ReplyDelete
  32. Do Amish farmers owe Puerto Rican gang bangers health care?

    ReplyDelete
  33. Sorry, Deuce, I don't mean to make light of your very good arguments.

    It looks as though conservatism is losing out to the nanny staters and as it happens my reaction is increasingly "detached."

    The fools will do as they wish and the people will get the government they deserve. My goal is to separate myself from the system as far and as much as is practical.

    This morning, the wife was once again saying that maybe we need to cash out and explore other locales where our dollars will go farther.

    She mentioned a certain CA country of which we are familiar.

    ReplyDelete
  34. And that is my problem, yours or both of us?
    Sun Mar 21, 01:34:00 PM EDT
    Deuce said...

    Do Amish farmers owe Puerto Rican gang bangers health care?
    ******************************

    Apparently the Dems think so and intend to increase our insurance premiums to cover them. Of course, we're told, not to worry, in the long run, we'll be paying less. Never mind the 'factory medicine' we'll have to endure.

    ReplyDelete
  35. yes, trish, a few too many commas there.

    ReplyDelete
  36. Lost in the hubbub is the fact that this legislation will still leave another 23 million uninsured.

    ReplyDelete
  37. I had some Puerto Ricans in my unit in Nam. Didn't see any "Amish."

    ReplyDelete
  38. "Indeed, the bill they're passing today has a 2.9% Tax Increase for Medicare. AND, it cuts Medicare reimbursements. What just happened to the "unfunded mandate?"

    I'll tell you. It wasn't much of a "Mandate," and it just got "Funded."


    Thirty-eight states disagree with you Rufus. What do you think the $100 million that was supposed to go to Nebraska was all about? Dumping millions of new people on the state medicare rolls has consequences. And those consequences are not fully funded by the Feds.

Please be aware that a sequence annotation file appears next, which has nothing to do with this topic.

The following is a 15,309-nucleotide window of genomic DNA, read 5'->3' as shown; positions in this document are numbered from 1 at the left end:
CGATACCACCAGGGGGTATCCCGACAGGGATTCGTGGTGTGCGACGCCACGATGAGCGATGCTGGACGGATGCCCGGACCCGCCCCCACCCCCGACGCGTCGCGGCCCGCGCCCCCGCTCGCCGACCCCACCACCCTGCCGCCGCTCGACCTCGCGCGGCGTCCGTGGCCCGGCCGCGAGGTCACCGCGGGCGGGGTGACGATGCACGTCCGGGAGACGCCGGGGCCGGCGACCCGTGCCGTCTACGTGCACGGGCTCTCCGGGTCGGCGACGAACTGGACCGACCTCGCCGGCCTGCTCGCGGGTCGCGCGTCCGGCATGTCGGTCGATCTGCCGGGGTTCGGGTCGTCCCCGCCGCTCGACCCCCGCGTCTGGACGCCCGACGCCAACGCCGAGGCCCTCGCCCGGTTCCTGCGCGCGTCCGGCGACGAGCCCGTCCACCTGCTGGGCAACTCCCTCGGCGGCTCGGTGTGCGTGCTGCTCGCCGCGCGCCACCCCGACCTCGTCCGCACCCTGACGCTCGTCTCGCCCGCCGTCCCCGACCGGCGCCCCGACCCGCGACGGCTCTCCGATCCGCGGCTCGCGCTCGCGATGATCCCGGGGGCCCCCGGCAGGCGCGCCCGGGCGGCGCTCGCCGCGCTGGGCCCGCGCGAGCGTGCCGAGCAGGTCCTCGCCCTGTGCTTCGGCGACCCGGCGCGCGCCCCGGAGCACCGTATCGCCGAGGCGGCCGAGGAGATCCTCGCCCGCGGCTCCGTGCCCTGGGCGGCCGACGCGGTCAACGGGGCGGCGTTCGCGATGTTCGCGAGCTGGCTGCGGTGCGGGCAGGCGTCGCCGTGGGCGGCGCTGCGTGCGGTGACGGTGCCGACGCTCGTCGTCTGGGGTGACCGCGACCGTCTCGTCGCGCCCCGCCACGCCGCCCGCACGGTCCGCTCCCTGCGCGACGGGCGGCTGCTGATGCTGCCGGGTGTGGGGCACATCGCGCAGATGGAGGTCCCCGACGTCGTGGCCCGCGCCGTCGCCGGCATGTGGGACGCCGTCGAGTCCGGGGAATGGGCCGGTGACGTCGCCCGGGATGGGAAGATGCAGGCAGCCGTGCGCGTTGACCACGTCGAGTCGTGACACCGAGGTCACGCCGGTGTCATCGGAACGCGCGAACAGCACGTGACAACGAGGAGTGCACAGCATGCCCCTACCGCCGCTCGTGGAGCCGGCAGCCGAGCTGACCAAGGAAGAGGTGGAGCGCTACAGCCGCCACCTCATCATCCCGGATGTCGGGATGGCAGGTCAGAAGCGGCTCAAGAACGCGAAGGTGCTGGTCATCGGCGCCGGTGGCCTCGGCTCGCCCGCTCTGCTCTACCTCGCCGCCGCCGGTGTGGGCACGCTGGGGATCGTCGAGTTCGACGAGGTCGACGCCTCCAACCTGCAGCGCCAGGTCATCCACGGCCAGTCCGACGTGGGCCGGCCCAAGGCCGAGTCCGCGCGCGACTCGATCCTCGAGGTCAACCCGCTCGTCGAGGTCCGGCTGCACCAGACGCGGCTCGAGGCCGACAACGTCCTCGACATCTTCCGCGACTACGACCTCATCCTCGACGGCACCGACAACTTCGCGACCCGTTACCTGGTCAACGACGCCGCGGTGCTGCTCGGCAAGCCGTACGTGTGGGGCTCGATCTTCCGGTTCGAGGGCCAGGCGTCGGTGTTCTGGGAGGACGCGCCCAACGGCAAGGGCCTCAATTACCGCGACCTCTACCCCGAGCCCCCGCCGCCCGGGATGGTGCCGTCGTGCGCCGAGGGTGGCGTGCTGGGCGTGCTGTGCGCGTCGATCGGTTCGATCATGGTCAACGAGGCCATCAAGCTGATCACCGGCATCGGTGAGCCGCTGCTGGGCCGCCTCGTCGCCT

Now whether the states AG's will be granted standing before the SC is an open question. However, some states have already passed laws which are in direct conflict of the proposed HC bill.

    I suspect some challenge in one form or another will end up in front of the court.

    We'll see then what is decided. Until then you and I have dueling opinions.

    Frankly, in terms of the constitution, I think the Dems will have bigger problems with the Individual Mandate than the Unfunded Mandate.

    But again, that's for the courts to decide.

    .

    ReplyDelete
  39. I said "medicare roles". I meant "medicaid roles".


    .

    ReplyDelete
  40. My good friend Rufus. The Amish do not take up arms for any government. I am sure you did not have any nor did you have any gang bangers Puerto Rican or otherwise, but that , with all due respect, does not answer the question.

    Do the Amish farmers owe the gang bangers even if they are fallen altar boys?

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  41. Sorry I was distracted by the obviously insane Patrick Kennedy.

    ReplyDelete
  42. The Amish are freeloaders. Given my druthers, I'll take the Puerto Ricans. At least, they "Serve."

    ReplyDelete
  43. Besides that, do the Amish even pay taxes? It couldn't be much, considering theirs is, basically, a "barter/swap" society. Also, I'm sure, shielded by numerous "religious" exemptions.

    ReplyDelete
  44. NO future expenditures are "Funded" by the Fed, fully, or otherwise, Q.

    We have a "Liability" to pay the Treasury Bonds when due. THAT is the extent of the Legal Liabilities of the Federal Government. Everything else is subject to immediate, and capricious change.

    Today, 51 Senators, 216 Congressmen, and the President can increase, decrease, cancel, or wipe their asses with any "promises" made by any past congress, and President. In the year, 2121 the story will be the same.

    ReplyDelete
  45. "We have a "Liability" to pay the Treasury Bonds when due. THAT is the extent of the Legal Liabilities of the Federal Government. Everything else is subject to immediate, and capricious change."

    This comment is so simplistic as to be meaningless.

    Of course the Feds can cancel out any program if they have the political balls to do it. Likewise, the constitution gives the Feds jurisdiction over some matters involving the states. However, whereas the Feds can continue to pump out as much fiat currency as they want to pay their bills, the states don't have that luxury. Almost all have balanced budget amendments written into their constitutions.